Friday, September 16, 2011

How do I determine if my x86-compatible Intel system is multi-processor, multi-core or supports hyperthreading?

■ Requirement : Check of processor is multi core or HT supported 
■ OS Environment : Linux, RHEL, Centos
■ Prerequisites : 

Physical ID (Physical processor or socket ID):

       The physical id value is a number assigned to each processor socket. The number of unique physical id values on a system tells you the number of CPU sockets that are in use. All logical processors (cores or hyperthreaded images) contained within the same physical processor will share the same physical id value.

Siblings (ie chield , logical processor):
       The siblings value tells you how many logical processors are provided by each physical processor.

Core ID (Core ID value) :

        The core id values are numbers assigned to each physical processor core. Systems with hyperthreading will see duplications in this value as each hyperthreaded image is part of a physical core. Under Red Hat Enterprise Linux 5, these numbers are an index within a particular CPU socket so duplications will also occur in multi-socket systems. Under Red Hat Enterprise Linux 4, which uses APIC IDs to assign core id values, these numbers are not reused between sockets so any duplications seen will be due solely to hyperthreading.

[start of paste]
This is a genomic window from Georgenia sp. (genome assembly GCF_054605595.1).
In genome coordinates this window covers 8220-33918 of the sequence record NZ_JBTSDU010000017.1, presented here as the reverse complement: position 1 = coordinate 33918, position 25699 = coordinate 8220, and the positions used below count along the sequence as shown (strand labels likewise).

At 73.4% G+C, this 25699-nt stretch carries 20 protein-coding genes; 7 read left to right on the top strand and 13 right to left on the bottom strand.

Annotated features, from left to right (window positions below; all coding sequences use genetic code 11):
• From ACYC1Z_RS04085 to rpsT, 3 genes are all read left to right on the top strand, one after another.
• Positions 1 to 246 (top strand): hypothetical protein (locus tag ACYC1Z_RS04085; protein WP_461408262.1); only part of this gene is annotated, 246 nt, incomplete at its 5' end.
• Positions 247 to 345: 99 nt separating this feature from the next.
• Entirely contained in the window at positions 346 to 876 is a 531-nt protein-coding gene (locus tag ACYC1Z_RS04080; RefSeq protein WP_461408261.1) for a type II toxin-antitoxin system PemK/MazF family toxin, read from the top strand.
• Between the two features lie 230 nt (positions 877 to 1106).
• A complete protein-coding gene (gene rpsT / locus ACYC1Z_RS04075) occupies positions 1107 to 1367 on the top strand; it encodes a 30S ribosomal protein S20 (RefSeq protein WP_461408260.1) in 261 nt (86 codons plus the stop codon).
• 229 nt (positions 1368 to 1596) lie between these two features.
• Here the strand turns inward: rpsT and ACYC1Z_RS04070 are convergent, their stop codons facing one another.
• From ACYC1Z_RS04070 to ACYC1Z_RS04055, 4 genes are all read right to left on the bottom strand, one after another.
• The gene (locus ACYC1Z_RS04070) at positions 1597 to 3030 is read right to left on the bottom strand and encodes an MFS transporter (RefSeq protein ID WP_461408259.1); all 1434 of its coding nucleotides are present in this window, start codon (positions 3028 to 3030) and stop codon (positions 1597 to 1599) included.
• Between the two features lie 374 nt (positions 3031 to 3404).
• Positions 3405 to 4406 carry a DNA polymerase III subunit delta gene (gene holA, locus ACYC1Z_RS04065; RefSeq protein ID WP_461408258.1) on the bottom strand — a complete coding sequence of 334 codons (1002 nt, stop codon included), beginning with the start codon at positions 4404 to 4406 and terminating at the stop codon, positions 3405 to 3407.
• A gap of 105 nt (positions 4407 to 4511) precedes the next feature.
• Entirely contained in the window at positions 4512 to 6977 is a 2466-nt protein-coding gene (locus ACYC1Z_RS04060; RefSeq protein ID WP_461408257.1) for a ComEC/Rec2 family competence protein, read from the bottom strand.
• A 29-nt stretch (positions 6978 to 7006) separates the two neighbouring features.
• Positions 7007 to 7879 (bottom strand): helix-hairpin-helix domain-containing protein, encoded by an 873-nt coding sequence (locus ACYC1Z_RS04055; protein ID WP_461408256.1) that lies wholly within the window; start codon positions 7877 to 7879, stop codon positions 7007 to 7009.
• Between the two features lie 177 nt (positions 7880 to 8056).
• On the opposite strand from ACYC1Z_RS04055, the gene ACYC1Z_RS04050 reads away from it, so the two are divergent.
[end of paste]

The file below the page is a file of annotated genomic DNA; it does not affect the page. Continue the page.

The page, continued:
Core value (Number of core value ie how many core can be combined in one logical processor) : The cpu cores value tells you how many physical cores are provided by each physical processor.

Thread (Each core can contain max 2 threads in Intel arch) :
Number of threads.

■ Resolution :

$cat /proc/cpuinfo 
$ dmidecode.

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